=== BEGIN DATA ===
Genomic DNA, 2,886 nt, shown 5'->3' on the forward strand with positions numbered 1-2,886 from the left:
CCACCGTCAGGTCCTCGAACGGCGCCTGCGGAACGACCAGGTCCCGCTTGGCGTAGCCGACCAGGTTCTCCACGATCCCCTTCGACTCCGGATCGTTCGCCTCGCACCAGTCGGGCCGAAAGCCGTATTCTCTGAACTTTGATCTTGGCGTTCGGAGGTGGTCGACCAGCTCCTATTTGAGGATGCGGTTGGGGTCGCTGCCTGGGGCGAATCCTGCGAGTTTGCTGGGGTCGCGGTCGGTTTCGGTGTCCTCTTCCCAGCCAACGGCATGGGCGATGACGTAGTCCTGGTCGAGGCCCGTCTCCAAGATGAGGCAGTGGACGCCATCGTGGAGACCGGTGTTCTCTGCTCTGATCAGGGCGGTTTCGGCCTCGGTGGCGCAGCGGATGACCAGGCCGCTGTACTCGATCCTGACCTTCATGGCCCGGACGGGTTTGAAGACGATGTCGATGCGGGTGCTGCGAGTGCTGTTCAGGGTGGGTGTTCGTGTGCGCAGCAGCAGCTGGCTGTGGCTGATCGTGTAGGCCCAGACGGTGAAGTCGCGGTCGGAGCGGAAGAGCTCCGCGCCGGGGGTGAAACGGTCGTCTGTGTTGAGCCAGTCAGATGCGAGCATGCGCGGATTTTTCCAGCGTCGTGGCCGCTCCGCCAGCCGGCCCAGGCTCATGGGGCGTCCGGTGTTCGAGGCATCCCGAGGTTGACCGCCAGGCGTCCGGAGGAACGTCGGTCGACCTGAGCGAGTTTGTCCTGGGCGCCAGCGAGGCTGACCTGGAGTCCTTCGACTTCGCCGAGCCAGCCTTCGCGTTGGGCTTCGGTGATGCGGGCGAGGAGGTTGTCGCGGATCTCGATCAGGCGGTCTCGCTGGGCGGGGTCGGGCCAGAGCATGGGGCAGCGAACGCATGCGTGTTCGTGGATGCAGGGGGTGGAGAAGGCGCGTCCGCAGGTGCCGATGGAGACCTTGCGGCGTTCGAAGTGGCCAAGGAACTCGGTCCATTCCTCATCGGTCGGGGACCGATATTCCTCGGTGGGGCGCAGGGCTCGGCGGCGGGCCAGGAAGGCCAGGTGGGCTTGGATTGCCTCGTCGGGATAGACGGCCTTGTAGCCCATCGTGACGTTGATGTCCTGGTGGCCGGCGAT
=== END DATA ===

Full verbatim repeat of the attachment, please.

Genomic DNA, 2,886 nt, shown 5'->3' on the forward strand with positions numbered 1-2,886 from the left:
CCACCGTCAGGTCCTCGAACGGCGCCTGCGGAACGACCAGGTCCCGCTTGGCGTAGCCGACCAGGTTCTCCACGATCCCCTTCGACTCCGGATCGTTCGCCTCGCACCAGTCGGGCCGAAAGCCGTATTCTCTGAACTTTGATCTTGGCGTTCGGAGGTGGTCGACCAGCTCCTATTTGAGGATGCGGTTGGGGTCGCTGCCTGGGGCGAATCCTGCGAGTTTGCTGGGGTCGCGGTCGGTTTCGGTGTCCTCTTCCCAGCCAACGGCATGGGCGATGACGTAGTCCTGGTCGAGGCCCGTCTCCAAGATGAGGCAGTGGACGCCATCGTGGAGACCGGTGTTCTCTGCTCTGATCAGGGCGGTTTCGGCCTCGGTGGCGCAGCGGATGACCAGGCCGCTGTACTCGATCCTGACCTTCATGGCCCGGACGGGTTTGAAGACGATGTCGATGCGGGTGCTGCGAGTGCTGTTCAGGGTGGGTGTTCGTGTGCGCAGCAGCAGCTGGCTGTGGCTGATCGTGTAGGCCCAGACGGTGAAGTCGCGGTCGGAGCGGAAGAGCTCCGCGCCGGGGGTGAAACGGTCGTCTGTGTTGAGCCAGTCAGATGCGAGCATGCGCGGATTTTTCCAGCGTCGTGGCCGCTCCGCCAGCCGGCCCAGGCTCATGGGGCGTCCGGTGTTCGAGGCATCCCGAGGTTGACCGCCAGGCGTCCGGAGGAACGTCGGTCGACCTGAGCGAGTTTGTCCTGGGCGCCAGCGAGGCTGACCTGGAGTCCTTCGACTTCGCCGAGCCAGCCTTCGCGTTGGGCTTCGGTGATGCGGGCGAGGAGGTTGTCGCGGATCTCGATCAGGCGGTCTCGCTGGGCGGGGTCGGGCCAGAGCATGGGGCAGCGAACGCATGCGTGTTCGTGGATGCAGGGGGTGGAGAAGGCGCGTCCGCAGGTGCCGATGGAGACCTTGCGGCGTTCGAAGTGGCCAAGGAACTCGGTCCATTCCTCATCGGTCGGGGACCGATATTCCTCGGTGGGGCGCAGGGCTCGGCGGCGGGCCAGGAAGGCCAGGTGGGCTTGGATTGCCTCGTCGGGATAGACGGCCTTGTAGCCCATCGTGACGTTGATGTCCTGGTGGCCGGCGAT